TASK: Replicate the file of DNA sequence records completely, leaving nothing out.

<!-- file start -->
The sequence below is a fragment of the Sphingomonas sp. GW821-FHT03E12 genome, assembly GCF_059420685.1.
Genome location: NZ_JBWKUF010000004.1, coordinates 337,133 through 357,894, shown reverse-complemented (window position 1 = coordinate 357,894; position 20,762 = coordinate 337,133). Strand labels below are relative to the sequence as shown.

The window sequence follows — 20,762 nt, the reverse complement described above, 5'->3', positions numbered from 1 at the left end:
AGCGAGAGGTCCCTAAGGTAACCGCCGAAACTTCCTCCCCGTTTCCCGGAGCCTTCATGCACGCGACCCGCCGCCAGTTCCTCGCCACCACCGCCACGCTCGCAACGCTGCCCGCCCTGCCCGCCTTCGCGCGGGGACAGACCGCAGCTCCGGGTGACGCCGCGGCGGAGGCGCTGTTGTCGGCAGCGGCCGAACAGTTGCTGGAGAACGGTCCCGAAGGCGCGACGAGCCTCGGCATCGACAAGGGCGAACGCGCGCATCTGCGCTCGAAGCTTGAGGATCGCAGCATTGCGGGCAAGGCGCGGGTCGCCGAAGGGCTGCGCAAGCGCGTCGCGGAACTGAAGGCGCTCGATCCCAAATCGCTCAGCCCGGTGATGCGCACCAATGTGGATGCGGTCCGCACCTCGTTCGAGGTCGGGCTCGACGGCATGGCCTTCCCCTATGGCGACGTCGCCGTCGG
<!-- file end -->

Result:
The sequence below is a fragment of the Sphingomonas sp. GW821-FHT03E12 genome, assembly GCF_059420685.1.
Genome location: NZ_JBWKUF010000004.1, coordinates 337,133 through 357,894, shown reverse-complemented (window position 1 = coordinate 357,894; position 20,762 = coordinate 337,133). Strand labels below are relative to the sequence as shown.

The window sequence follows — 20,762 nt, the reverse complement described above, 5'->3', positions numbered from 1 at the left end:
AGCGAGAGGTCCCTAAGGTAACCGCCGAAACTTCCTCCCCGTTTCCCGGAGCCTTCATGCACGCGACCCGCCGCCAGTTCCTCGCCACCACCGCCACGCTCGCAACGCTGCCCGCCCTGCCCGCCTTCGCGCGGGGACAGACCGCAGCTCCGGGTGACGCCGCGGCGGAGGCGCTGTTGTCGGCAGCGGCCGAACAGTTGCTGGAGAACGGTCCCGAAGGCGCGACGAGCCTCGGCATCGACAAGGGCGAACGCGCGCATCTGCGCTCGAAGCTTGAGGATCGCAGCATTGCGGGCAAGGCGCGGGTCGCCGAAGGGCTGCGCAAGCGCGTCGCGGAACTGAAGGCGCTCGATCCCAAATCGCTCAGCCCGGTGATGCGCACCAATGTGGATGCGGTCCGCACCTCGTTCGAGGTCGGGCTCGACGGCATGGCCTTCCCCTATGGCGACGTCGCCGTCGG